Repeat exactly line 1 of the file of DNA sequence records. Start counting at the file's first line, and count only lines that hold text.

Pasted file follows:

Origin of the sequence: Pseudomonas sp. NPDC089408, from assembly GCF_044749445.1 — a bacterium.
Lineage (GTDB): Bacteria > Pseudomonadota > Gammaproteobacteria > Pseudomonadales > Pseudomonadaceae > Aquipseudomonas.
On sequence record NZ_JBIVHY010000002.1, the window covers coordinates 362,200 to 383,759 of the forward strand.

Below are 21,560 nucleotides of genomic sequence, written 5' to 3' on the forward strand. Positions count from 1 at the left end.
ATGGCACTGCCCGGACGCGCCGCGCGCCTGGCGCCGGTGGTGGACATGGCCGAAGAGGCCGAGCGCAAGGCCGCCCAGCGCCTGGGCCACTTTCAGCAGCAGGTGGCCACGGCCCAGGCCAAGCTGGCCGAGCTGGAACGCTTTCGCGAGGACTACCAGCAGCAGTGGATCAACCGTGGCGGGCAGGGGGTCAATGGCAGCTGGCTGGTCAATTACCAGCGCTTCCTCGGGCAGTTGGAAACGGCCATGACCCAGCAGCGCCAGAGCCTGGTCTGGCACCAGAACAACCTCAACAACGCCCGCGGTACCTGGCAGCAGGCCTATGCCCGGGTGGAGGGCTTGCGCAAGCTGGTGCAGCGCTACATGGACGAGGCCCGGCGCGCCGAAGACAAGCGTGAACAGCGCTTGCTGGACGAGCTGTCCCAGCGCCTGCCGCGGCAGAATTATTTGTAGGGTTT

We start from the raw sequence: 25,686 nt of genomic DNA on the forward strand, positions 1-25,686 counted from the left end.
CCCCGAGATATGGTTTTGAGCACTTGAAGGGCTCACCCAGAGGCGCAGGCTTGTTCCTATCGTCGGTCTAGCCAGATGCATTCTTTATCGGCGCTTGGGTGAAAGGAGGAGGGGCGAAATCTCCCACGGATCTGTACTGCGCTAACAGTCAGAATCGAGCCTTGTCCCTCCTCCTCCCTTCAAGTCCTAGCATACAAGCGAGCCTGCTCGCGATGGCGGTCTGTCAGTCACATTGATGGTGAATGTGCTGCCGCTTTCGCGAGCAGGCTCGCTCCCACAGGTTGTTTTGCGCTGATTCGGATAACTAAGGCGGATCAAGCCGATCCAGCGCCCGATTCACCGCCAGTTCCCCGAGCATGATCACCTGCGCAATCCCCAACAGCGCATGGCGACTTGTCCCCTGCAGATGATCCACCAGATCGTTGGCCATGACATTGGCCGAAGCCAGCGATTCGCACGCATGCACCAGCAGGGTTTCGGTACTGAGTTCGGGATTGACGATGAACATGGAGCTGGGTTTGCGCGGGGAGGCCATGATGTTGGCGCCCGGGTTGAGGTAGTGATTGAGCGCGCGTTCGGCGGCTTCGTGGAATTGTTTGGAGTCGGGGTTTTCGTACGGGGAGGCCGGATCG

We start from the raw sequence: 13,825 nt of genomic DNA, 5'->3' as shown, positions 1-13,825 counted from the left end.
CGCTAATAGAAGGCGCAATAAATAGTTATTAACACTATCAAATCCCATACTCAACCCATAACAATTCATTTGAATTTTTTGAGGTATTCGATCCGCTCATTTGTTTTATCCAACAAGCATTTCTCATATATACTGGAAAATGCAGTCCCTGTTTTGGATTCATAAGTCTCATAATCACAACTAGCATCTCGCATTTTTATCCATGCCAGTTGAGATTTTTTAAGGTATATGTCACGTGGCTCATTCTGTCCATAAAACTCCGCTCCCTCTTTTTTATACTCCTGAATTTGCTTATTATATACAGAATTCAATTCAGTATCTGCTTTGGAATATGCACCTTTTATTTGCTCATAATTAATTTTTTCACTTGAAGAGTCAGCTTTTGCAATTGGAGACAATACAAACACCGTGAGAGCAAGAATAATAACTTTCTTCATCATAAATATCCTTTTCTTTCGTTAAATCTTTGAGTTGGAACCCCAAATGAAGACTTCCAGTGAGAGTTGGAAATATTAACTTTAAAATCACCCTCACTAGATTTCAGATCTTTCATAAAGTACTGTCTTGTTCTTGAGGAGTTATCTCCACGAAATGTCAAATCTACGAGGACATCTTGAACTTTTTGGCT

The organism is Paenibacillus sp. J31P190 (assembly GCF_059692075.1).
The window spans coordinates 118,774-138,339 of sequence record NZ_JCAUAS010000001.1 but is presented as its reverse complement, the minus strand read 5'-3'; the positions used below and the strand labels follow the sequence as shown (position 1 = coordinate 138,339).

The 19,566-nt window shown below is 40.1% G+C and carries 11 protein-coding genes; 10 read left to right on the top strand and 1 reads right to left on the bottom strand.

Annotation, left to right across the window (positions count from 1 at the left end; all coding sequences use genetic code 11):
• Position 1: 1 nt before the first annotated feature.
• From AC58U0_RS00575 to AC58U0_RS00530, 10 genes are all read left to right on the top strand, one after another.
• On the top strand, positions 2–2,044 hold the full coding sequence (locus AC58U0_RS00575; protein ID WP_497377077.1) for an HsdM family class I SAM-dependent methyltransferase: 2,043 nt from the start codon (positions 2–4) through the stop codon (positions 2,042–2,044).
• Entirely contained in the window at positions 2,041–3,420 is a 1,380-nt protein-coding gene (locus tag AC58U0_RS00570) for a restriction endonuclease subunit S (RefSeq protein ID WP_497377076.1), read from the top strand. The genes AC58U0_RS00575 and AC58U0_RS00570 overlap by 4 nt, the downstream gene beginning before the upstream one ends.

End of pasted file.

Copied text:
Origin of the sequence: Pseudomonas sp. NPDC089408, from assembly GCF_044749445.1 — a bacterium.